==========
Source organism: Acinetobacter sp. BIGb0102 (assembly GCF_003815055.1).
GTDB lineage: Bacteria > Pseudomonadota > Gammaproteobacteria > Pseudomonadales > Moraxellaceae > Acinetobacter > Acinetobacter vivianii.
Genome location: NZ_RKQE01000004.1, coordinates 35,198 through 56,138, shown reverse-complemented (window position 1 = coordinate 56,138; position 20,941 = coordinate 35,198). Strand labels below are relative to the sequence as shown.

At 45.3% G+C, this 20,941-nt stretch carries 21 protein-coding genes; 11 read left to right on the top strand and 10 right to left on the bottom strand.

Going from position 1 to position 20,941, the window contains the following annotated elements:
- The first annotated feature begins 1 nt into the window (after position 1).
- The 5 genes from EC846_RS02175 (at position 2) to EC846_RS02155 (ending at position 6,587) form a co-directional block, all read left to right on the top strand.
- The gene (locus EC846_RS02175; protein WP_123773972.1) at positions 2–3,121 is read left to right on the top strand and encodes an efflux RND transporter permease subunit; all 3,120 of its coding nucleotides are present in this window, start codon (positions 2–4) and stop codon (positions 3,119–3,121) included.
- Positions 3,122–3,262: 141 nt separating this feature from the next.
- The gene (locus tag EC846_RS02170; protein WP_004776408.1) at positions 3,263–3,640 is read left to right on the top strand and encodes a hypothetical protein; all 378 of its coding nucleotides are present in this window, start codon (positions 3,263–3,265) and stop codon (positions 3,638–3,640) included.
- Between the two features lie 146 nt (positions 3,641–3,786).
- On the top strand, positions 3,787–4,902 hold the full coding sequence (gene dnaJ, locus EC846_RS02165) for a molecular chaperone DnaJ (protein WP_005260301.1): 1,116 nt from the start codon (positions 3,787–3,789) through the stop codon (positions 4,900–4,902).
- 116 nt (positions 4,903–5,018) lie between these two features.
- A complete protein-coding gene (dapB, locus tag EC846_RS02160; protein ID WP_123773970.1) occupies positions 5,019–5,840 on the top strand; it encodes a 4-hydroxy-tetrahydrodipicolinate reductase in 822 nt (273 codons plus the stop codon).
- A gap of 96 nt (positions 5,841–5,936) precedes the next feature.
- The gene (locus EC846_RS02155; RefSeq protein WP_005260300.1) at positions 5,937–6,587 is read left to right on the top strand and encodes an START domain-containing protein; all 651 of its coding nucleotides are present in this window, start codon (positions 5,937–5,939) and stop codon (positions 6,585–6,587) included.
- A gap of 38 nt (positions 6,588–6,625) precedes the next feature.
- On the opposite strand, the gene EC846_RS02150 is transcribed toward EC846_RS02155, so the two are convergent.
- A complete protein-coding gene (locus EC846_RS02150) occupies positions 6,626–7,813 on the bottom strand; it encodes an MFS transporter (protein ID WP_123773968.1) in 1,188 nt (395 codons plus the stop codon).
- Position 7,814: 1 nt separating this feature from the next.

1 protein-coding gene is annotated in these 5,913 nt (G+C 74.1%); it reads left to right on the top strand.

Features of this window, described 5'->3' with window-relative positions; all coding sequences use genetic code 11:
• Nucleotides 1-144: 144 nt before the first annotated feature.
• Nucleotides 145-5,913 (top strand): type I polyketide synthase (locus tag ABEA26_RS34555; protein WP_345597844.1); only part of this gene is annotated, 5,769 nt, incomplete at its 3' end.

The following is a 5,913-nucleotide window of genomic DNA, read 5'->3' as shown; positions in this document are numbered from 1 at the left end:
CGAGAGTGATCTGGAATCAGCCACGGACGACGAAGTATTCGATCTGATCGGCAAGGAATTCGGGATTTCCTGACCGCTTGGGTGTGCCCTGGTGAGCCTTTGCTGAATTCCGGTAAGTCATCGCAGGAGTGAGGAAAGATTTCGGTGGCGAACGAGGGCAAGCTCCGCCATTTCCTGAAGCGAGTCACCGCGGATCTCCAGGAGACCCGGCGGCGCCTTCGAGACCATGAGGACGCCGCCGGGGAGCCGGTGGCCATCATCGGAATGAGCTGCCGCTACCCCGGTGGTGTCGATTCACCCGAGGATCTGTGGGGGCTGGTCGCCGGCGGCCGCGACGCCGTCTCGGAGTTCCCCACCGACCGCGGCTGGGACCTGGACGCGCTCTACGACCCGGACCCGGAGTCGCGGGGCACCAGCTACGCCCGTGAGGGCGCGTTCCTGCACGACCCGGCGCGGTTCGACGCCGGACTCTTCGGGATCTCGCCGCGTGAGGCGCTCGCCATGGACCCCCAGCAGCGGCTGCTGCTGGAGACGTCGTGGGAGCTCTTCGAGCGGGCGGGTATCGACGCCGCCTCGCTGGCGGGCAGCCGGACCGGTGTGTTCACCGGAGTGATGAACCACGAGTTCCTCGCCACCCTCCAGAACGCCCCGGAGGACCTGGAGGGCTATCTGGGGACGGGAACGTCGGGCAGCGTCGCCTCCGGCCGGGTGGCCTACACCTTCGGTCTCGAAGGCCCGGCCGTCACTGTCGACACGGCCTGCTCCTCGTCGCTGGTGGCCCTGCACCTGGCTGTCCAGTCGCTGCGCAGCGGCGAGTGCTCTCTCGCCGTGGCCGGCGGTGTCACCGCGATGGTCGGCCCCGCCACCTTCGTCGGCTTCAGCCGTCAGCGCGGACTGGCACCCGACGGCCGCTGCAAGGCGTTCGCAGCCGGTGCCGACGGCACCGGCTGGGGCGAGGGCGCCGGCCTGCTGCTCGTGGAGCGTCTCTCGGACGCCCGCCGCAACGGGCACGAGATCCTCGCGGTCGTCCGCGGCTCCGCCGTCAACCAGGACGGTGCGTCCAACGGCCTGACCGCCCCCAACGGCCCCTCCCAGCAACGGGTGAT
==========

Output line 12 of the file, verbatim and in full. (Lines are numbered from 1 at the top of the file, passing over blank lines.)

- On the top strand, positions 3,787–4,902 hold the full coding sequence (gene dnaJ, locus EC846_RS02165) for a molecular chaperone DnaJ (protein WP_005260301.1): 1,116 nt from the start codon (positions 3,787–3,789) through the stop codon (positions 4,900–4,902).